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4887. [ i. 7.) In the Western Islands of Scotland, some wear a seal-skin for shoes; which they do not sew,
4890. [- - i. 44.] Go thy way, shew thyself to the but only tie thein about their feet with strings, and sometimes
priest, that he may examine whether thou be cured, and offer thongs of leather.
for thy cleansing those things which Moses commanded for Pinkerton's Coll. part xii. p. 692.
a testimony unto them that I command the fulfilling of the law; and that I am the true High-priest, invested with the
legal right of inspecting and curing the leprosy.
St. Pierre's Studies of Nature,
4891. [ 30. Fever] It is well known, that the efflu via ·
acquire a singular virulence ; and in that state, being applied - 4889. - 17.] As the Moon, though destilute of to the bodies of men, become the cause of a fever which is
nalive light, yet by virtue of that borrowed one, which she | highly contagious. — The existence of such a cause is fully plentifully receives from the son, affords more to men than || proved by the observations on jail and hospital fevers. – any of those stars, which, on the score of their vast distance With respect to these contagions, it is proper to observe, from the sun, are, by modern naturalists, supposed to shine that they are never found to act but when they are near to the by their own light; 8u those illiterate Fishermen, whom the sources from whence they arise ; that is, either near to the Sun of Righteousness called, and made the light of the bodies of men, from which they immediately issue, or near world, did, by virtue of the copious irradiations He vouch to some substances which, as having been near to the bodies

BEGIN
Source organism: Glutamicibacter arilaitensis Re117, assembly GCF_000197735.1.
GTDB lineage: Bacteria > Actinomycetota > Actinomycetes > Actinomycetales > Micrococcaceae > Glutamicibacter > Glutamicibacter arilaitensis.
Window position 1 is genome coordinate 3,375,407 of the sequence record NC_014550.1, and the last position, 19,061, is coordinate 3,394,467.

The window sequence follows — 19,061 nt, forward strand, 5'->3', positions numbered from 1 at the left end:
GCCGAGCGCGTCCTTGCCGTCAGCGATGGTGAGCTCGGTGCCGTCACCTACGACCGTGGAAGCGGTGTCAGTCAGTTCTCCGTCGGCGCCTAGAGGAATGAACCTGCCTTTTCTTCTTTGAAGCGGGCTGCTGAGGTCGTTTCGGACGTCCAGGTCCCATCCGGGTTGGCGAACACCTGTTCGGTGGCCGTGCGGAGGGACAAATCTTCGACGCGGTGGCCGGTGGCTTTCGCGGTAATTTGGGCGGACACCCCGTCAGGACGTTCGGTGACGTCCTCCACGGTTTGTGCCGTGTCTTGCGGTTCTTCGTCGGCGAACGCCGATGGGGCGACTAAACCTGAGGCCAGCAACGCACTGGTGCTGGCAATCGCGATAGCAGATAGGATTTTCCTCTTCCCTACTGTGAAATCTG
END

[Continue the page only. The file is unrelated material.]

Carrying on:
of men, are imbued with their effluvia, and in which sub- l of the heathen deity Apollo : Pytho, signifies putrid : in stances these effluvia are sometimes retained in an active state | HOMER, epythonto means become rotten. for a very long time.
Dr. Cullen's Practice of Physic,
No. 8). See No. 1177.
4897. [Mark iv. 11.] The word mystery, is always used in the New Testament for a thing intelligible in itself, but which could not be known without special revelation.
4892. [Mark ii. 4.] The Eastern houses being built round a square court, it is customary to fix cords from the parapet walls, of the flat roofs across this court, and on them to ex. pand 'a veil or covering, as a shelter from the heat. In this area probably our Saviour was teaching. The paralytic might be brought on the roof by the stairs in the gateway, or the terraces of the adjoining houses. Then having rolled back the veil, they could easily let down the sick man over the parapet of the roof into the area or court of the house, before Jesus.